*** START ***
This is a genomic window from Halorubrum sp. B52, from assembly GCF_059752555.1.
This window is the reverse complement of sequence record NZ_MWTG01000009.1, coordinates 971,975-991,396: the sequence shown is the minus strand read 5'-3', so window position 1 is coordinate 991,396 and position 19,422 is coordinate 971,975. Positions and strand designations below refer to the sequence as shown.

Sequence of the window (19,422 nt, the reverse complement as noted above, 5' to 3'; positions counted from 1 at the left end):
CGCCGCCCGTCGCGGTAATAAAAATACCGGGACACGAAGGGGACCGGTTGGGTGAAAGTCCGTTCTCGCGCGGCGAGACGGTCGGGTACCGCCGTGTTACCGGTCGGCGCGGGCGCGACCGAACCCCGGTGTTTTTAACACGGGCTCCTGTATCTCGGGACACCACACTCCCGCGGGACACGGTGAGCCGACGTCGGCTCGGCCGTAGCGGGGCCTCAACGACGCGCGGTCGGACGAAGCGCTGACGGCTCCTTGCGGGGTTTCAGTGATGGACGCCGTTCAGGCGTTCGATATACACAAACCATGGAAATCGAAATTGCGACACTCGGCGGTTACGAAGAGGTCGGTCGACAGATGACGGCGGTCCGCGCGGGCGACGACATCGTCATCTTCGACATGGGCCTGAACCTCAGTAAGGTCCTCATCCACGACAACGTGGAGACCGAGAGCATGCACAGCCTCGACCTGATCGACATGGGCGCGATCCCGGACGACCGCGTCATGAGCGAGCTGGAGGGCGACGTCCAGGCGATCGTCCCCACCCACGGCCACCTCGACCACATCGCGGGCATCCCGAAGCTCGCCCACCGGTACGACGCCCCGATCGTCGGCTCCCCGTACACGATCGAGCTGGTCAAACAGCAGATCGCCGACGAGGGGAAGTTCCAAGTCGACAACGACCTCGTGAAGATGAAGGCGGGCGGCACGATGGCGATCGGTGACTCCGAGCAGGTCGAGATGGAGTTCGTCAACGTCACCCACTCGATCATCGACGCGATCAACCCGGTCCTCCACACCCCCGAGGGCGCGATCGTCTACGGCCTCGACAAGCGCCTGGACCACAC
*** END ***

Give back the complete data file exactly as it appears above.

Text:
This is a genomic window from Halorubrum sp. B52, from assembly GCF_059752555.1.
This window is the reverse complement of sequence record NZ_MWTG01000009.1, coordinates 971,975-991,396: the sequence shown is the minus strand read 5'-3', so window position 1 is coordinate 991,396 and position 19,422 is coordinate 971,975. Positions and strand designations below refer to the sequence as shown.

Sequence of the window (19,422 nt, the reverse complement as noted above, 5' to 3'; positions counted from 1 at the left end):
CGCCGCCCGTCGCGGTAATAAAAATACCGGGACACGAAGGGGACCGGTTGGGTGAAAGTCCGTTCTCGCGCGGCGAGACGGTCGGGTACCGCCGTGTTACCGGTCGGCGCGGGCGCGACCGAACCCCGGTGTTTTTAACACGGGCTCCTGTATCTCGGGACACCACACTCCCGCGGGACACGGTGAGCCGACGTCGGCTCGGCCGTAGCGGGGCCTCAACGACGCGCGGTCGGACGAAGCGCTGACGGCTCCTTGCGGGGTTTCAGTGATGGACGCCGTTCAGGCGTTCGATATACACAAACCATGGAAATCGAAATTGCGACACTCGGCGGTTACGAAGAGGTCGGTCGACAGATGACGGCGGTCCGCGCGGGCGACGACATCGTCATCTTCGACATGGGCCTGAACCTCAGTAAGGTCCTCATCCACGACAACGTGGAGACCGAGAGCATGCACAGCCTCGACCTGATCGACATGGGCGCGATCCCGGACGACCGCGTCATGAGCGAGCTGGAGGGCGACGTCCAGGCGATCGTCCCCACCCACGGCCACCTCGACCACATCGCGGGCATCCCGAAGCTCGCCCACCGGTACGACGCCCCGATCGTCGGCTCCCCGTACACGATCGAGCTGGTCAAACAGCAGATCGCCGACGAGGGGAAGTTCCAAGTCGACAACGACCTCGTGAAGATGAAGGCGGGCGGCACGATGGCGATCGGTGACTCCGAGCAGGTCGAGATGGAGTTCGTCAACGTCACCCACTCGATCATCGACGCGATCAACCCGGTCCTCCACACCCCCGAGGGCGCGATCGTCTACGGCCTCGACAAGCGCCTGGACCACAC